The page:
Launched this week, Maiden Nation (get it? Made in, maiden) wants to bridge consumers and ethically made goods from around the globe. The idea came from Elizabeth Schaeffer Brown, a designer and entrepreneur who previously created Choose Haiti, a project that made bracelets out of recycled newspaper to support local industry after the earthquake.
In the past few years, Brown says she became frustrated about trying to meet the demand of the large-scale retailers, and frustrated about the lack of infrastructure in the camps trained to make bracelets. So she came up with the new venture.
“Maiden Nation is a more sustainable way to help women in places like Haiti to bring in income,” she says. Right now, the site is selling bracelets from ethical fashion houses around the globe, but the founders hope to open it up to other products in the coming months.
Brown is no stranger to difficult situations: On her first trip to Haiti, during college, she was briefly held hostage in a small, impoverished village. The villagers had been promised aid some months before, she explained, and her group was the first Americans they had seen since that promise. Though it was a terrifying experience, Brown came to see firsthand how people’s lives are ruined by economic hardship and insecurity.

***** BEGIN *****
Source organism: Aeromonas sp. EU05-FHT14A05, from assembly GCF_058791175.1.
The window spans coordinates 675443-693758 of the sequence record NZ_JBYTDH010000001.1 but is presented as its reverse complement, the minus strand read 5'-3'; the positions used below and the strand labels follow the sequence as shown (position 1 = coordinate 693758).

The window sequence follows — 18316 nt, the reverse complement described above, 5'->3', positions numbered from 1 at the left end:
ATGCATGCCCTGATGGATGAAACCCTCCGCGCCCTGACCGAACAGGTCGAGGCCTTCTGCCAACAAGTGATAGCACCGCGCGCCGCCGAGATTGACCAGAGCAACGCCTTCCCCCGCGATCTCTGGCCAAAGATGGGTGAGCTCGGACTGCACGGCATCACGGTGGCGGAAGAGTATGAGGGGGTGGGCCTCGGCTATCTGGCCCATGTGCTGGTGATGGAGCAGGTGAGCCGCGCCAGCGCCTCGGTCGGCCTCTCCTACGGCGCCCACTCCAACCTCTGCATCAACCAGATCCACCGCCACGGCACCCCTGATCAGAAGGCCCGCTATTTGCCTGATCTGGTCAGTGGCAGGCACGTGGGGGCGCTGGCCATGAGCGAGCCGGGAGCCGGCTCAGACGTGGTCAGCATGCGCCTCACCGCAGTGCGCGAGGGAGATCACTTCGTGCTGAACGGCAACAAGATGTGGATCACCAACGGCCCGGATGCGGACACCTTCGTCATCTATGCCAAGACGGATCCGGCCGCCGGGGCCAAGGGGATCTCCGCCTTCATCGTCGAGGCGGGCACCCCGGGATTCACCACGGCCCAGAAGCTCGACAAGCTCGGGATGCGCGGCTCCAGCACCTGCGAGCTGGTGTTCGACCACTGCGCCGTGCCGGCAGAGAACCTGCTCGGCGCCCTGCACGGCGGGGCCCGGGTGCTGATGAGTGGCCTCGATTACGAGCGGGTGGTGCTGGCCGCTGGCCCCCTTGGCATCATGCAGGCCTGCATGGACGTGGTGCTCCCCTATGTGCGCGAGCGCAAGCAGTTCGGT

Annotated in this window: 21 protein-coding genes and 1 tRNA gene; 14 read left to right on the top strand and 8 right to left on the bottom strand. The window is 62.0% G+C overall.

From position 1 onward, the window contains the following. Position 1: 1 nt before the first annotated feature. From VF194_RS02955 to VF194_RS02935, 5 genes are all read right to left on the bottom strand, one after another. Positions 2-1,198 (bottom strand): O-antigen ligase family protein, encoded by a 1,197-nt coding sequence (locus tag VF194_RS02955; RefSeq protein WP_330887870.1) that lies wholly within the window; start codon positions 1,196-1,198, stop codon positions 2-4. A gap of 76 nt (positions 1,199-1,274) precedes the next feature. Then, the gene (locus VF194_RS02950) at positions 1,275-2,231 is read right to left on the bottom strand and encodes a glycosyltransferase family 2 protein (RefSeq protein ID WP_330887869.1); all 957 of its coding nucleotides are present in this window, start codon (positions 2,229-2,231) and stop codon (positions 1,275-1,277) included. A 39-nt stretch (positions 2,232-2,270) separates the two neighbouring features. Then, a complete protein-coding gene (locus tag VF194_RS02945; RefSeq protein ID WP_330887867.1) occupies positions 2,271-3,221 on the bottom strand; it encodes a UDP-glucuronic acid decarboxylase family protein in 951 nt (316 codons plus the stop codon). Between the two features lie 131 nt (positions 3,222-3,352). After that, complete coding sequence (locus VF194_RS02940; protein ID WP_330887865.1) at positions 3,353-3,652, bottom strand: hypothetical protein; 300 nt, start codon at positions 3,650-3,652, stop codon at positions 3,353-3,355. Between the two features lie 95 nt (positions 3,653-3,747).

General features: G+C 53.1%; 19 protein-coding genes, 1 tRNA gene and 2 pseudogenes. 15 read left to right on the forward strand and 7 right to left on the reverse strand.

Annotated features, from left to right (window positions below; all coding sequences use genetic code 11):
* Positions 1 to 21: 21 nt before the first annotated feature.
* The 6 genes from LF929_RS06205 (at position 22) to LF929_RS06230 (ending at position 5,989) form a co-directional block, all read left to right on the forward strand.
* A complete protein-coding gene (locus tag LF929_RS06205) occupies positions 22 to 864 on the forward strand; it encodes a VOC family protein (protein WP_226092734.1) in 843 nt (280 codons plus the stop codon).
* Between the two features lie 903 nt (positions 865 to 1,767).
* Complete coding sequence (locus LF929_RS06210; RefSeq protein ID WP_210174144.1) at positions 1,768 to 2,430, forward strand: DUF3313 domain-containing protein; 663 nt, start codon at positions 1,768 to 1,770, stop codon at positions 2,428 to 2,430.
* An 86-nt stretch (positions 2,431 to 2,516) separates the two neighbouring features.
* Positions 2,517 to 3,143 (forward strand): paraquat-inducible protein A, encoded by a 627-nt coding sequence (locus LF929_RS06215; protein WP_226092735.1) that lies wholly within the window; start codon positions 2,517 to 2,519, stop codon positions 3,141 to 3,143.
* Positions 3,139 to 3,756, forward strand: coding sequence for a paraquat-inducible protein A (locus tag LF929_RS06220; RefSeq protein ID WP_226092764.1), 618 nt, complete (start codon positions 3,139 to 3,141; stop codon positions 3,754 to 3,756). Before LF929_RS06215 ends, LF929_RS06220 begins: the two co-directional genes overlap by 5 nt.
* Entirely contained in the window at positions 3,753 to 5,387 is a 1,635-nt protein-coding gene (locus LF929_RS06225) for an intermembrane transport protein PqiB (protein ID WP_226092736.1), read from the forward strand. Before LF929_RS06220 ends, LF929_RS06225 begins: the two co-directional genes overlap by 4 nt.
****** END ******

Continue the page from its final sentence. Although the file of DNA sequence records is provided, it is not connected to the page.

Maiden Nation is currently working with women-made ethical fashion makers in the U.S., as well as Haiti, Peru, India, Rwanda, Kenya, Argentina, and Sweden. Beyond selling products, Maiden Nation also wants to connect citizens of the world who are interested in creating and learning more about from where their fashion comes. Women are driving the global economy more than ever before, says Brown, and the new information economy favors the kinds of skills women often develop: sensitivity, awareness of social context, and communication.
Maiden Nation’s first featured product is a friendship bracelet designed by jewelry designer Chan Luu and made in Haiti by Sean Penn’s newly formed women’s coop Hands Together. Brown says the bracelet is the first time the coop has worked with a U.S. designer, and the first time they’ve had actual training. The website hopes to expand in the future and let artisans create their own story and start selling directly to citizens. “We’d like to be a sort of curated Etsy,” says Brown.
“Especially because of the Internet, consumers have the ability to know more about who makes products, and that creates another consideration in their buying decisions,” says Brown. “The specificity of story and place are now becoming a decision in the product,” just like more traditional factors, she says.